Select Committee on European Union Fortieth Report


UK PRESIDENCY: EUROVIGNETTE—2ND READING DEAL WITH THE EUROPEAN PARLIAMENT (11944/03)

Letter from the Chairman to Rt Hon Alistair Darling MP, Secretary of State, Department for Transport

  Thank you for your letter of 21 December 2005[45] (UK Presidency letter) which Sub Committee B considered at its meeting on 30 January 2006.

  Members were pleased to note that the UK Presidency had brokered a deal on this document and were grateful to you for keeping them informed of the progress made.We noted that the text requires the Commission to develop a strategy for the stepwise introduction for all modes of transport. Does this mean all modes of transport? Precisely which modes of transport does this include? You explained in your letter that for tolls and charges, other than those in mountainous regions, Member States would retain the freedom to determine how there venues are used. However, the European Parliament's Amendment 46 states that these revenues should "be used for the maintenance of the infrastructure concerned and the transport sector as a whole." How can these two points be reconciled? In Amendment 48 there is reference to an Annex III which we have not seen. It wouldbe helpful to have a copy of this please.

1 February 2006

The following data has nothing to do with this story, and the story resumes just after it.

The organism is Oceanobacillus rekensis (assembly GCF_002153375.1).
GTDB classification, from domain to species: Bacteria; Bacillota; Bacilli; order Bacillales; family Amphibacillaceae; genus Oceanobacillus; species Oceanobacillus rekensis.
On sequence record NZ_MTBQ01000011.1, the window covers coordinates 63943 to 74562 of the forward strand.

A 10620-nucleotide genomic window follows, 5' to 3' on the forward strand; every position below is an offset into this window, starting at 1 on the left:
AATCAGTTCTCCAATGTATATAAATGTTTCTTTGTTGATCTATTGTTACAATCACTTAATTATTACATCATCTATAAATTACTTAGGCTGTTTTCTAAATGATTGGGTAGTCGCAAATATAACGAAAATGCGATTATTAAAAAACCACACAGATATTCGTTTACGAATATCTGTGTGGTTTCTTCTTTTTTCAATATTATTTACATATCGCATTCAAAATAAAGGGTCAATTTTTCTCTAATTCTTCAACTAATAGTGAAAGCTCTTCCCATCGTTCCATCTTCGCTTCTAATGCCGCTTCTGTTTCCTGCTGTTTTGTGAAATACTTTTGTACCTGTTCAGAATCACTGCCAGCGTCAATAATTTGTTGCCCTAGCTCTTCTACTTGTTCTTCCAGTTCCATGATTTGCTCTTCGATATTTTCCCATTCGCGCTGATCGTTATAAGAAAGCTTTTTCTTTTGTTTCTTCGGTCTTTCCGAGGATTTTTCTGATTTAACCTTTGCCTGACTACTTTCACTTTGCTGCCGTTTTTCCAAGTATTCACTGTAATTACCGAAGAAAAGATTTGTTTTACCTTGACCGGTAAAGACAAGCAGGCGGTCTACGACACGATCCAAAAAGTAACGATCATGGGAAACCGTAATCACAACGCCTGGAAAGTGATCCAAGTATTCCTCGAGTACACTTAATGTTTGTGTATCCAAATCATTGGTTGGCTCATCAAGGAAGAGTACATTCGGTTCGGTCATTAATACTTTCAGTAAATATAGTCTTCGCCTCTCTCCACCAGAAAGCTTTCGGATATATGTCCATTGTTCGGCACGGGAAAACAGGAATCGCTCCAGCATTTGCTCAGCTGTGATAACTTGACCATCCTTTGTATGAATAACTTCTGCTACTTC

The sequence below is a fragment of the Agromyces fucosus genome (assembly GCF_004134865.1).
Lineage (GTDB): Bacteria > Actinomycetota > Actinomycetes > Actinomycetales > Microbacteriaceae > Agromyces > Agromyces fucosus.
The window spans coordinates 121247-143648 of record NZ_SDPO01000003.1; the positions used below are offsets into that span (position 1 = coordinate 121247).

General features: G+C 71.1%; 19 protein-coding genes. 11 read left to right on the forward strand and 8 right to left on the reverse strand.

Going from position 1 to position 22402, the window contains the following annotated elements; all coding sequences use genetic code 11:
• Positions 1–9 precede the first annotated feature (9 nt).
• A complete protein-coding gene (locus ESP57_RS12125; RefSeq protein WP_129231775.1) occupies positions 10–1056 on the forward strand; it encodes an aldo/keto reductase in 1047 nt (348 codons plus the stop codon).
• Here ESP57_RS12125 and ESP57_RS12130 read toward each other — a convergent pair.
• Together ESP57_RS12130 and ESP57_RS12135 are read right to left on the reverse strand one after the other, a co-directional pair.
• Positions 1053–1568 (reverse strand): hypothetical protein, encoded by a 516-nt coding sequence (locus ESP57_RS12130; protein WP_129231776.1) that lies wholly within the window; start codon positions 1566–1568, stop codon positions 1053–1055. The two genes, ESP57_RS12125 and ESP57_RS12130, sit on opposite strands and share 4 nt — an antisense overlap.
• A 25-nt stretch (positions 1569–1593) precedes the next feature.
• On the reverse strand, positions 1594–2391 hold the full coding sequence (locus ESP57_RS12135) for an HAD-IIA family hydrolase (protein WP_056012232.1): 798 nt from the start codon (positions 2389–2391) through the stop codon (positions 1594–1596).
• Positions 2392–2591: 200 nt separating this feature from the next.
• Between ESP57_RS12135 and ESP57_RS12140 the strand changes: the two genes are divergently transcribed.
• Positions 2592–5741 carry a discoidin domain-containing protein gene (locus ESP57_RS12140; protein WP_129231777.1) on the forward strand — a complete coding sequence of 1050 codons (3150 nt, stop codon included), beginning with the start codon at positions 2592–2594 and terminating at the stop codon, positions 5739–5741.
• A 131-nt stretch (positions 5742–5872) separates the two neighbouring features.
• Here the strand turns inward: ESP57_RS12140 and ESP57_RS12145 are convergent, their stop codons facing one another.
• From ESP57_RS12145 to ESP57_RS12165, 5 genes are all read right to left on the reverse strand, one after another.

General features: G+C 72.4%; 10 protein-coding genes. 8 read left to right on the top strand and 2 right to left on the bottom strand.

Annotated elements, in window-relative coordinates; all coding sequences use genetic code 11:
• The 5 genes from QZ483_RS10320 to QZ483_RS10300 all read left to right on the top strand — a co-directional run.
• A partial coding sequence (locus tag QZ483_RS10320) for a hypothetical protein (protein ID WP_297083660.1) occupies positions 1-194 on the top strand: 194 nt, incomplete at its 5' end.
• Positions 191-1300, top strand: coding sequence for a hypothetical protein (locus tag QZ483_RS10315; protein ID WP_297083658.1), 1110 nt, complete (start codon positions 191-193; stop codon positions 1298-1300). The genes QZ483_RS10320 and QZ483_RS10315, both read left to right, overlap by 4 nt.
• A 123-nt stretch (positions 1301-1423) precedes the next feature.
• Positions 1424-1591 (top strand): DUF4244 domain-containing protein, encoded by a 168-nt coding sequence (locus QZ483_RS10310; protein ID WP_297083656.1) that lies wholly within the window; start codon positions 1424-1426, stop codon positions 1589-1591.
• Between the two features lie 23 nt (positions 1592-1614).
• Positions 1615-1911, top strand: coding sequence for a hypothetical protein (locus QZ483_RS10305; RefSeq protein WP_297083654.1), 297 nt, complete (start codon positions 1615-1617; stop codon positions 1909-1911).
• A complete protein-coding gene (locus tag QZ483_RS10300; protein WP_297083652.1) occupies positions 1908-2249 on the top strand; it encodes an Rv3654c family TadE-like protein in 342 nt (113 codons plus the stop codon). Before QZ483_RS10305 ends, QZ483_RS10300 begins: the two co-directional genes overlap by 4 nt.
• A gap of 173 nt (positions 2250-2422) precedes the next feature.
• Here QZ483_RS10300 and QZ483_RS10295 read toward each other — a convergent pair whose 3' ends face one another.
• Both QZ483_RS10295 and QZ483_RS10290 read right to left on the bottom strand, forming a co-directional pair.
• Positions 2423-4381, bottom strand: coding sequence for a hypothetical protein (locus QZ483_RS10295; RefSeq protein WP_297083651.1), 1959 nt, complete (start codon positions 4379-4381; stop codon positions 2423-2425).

Letter from Rt Hon Alistair Darling MP to the Chairman

  Thank you for your letter of 1 February.

  The text agreed with the European Parliament will require the Commission to develop a model for the assessment of all external costs to serve as the basis for future calculations of infrastructure charges. This model will have to be accompanied by an impact assessment on the internalisation of external costs for all modes of transport and a strategy for a stepwise implementation of the model for all modes of transport. While we cannot prejudge the work of the Commission, I think we might expect its proposals to cover charging forthe use of road, rail, airport and port infrastructure.

  The agreed text does, indeed, say that revenue from charges should be used to benefit the transport sector and optimise the entire transport system. However, the first sentence of the Article in which this text appears reads "Member States shall determine the use to be made of revenue from charges for the use of road infrastructure." I am entirely satisfied that the provisions of the new Directive would not fetter the Government in deciding how any revenues it might receive from road charging should be used.